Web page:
The 5 Niyamas of Yoga

Written by Fergus Higgins

Image by Jayme Burrows / Stocksy

Classical yoga under Patanjali has 8 different "limbs" of yoga! The first "limb" is the Yamas or social contracts. The second "limb" are the Niyamas or contracts with oneself.

There are five:

1.Saucha - cleanliness

Hmmm, what does this mean exactly? Outer body? Inner body? Mental? All?

Let's approach from a common sense point of view. Yes, we need to keep clean otherwise stuff happens to our skin! Keeping clean inside too is VIP. Proteins, carbohydrates, vegetables, fruits and dairy. The basic nutrition for us human beings. Don't forget water! So what we put in our bodies matters also! However we are brainwashed to put stuff in our bodies that is not good for us!

Mental cleanliness? Hmm, interesting concept! How do we keep our minds clean? Maybe ask what stains the mind? Violence? Anger? Abuse? The shadow side of human nature? But our shadow side is a reality of each and every one of us! So maybe respect it, know it, listen to it? Once heard it can relax again?

My reminder for inner physical cleanliness is the acronym NODSCAF! It stands for NO Drugs, Sugar, Cigarettes, Alcohol and Fat!

Of course it's easier said than done but NODSCAF acts as a reminder. I have fought with all its variables all my life! Cleanliness is a process.

2. Santosha - contentment

Aaaaaaah, yes, contentment. When was the last time you were truly content? Really, really content?

"Be happy in the moment, that's enough. Each moment is all we need, not more." -- Mother Teresa

Wherever you are find the joy in it somehow? The lesson of patience while waiting in line? The lesson of x from y? The joy in the lesson! Content in your own growth. Being mindful of the present can bring true contentment. Simply being content brings happiness. Focus on your breath anytime anywhere = the present!

3. Tapas - heat or austerity!

From the practice of yoga (asana, pranayama and meditation) we can develop a fire, a heat inside, a burning desire to better ourselves. Using this heat, we motivate ourselves to grow and become better. Become aware of your drive, your motivation, your heat.

Austerity wise it may mean making a change to certain habits. Reducing calories? Eliminating negative addictions? Net-net is improving oneself! "Self-contracting" to be the best you you can be!

4. Svadhyaya - Study of oneself

Know thyself! This has been wisdom of the sages of the ages? When we know ourselves, we can know our needs, and put in place behaviors to fill our needs. This can be tricky though because being human we can posses a dark or shadow side. We may not acknowledge our shadow side. We may not hold ourselves accountable for the behaviors that stem from our shadow side. Once we become aware of them and own them we begin to heal and become a whole person. Unless you're a saint already?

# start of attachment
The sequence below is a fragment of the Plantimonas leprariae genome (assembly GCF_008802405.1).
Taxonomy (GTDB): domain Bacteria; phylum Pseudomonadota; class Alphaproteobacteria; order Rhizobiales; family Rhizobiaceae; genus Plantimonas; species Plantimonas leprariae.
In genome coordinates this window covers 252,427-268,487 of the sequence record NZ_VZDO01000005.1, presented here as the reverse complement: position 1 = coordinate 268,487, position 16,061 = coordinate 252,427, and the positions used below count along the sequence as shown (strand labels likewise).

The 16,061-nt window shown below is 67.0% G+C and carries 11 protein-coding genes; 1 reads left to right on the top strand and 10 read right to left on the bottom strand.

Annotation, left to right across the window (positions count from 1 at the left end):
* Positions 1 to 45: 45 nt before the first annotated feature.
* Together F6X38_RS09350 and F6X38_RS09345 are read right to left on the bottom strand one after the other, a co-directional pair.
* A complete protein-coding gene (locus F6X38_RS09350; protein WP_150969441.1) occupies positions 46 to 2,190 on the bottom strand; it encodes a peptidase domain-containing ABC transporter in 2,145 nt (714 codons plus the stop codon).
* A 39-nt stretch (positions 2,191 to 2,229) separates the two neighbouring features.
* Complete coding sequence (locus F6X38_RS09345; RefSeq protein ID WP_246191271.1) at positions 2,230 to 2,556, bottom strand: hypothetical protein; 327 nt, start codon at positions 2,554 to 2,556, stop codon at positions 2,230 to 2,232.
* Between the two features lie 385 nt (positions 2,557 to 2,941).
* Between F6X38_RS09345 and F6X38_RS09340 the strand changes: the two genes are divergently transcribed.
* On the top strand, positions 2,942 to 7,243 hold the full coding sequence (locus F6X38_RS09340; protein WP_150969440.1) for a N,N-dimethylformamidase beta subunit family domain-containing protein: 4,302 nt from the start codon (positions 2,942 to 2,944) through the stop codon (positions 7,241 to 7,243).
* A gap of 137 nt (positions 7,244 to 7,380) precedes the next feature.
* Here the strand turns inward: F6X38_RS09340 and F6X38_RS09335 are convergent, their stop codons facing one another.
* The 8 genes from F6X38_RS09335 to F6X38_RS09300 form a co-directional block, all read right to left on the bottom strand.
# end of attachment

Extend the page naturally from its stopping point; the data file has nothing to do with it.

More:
5. Ishvara - Pranidhara - surrender to God

Hmmm? God! Okay? What if I do, or do not, believe in a god or the god? The religion stuff can be mumbo jumbo to some. Surrender! No way? Surrender what exactly? Our egos can fight this?

With 7 billion people on our planet, some Christian, some Muslim, some Hindu, some Jewish, some "other", some none of the above! There are a lot of opinions! Everyone believes they are right and holds the correct immortality formula, some with deity's, some without, some with faith? Adamant theirs is the true path possibly? A least common denominator of sorts could be:"treat others as you would wish to be treated"!

Ernest Becker has voiced in his book Denial of Death that the human condition needs to believe in some sort of immorality formula too help us get through this life and into the next!

A study was done on astrophysicists about how many of them believe in god. Out of about 7,000 there were 15% who did believe in god. Surrender to god so to speak. 85% did not! Again a lot of opinions in our world. Faith is a personal choice and opinion.

Surrendering to a God of sorts is like softening to the universal. One does not need to forsake your individual self, just soften it, paying homage to the universal, acknowledging how we are all connected, biologically, chemically and atomically! When we soften our individual self and open a part of ourself to the universal, we become more open, more connected to everyone and everything. In this place, what we call love has the opportunity to root and spread it's pollen wide and afar.

The Niyamas, like the Yamas are guideposts. We simply do our best.

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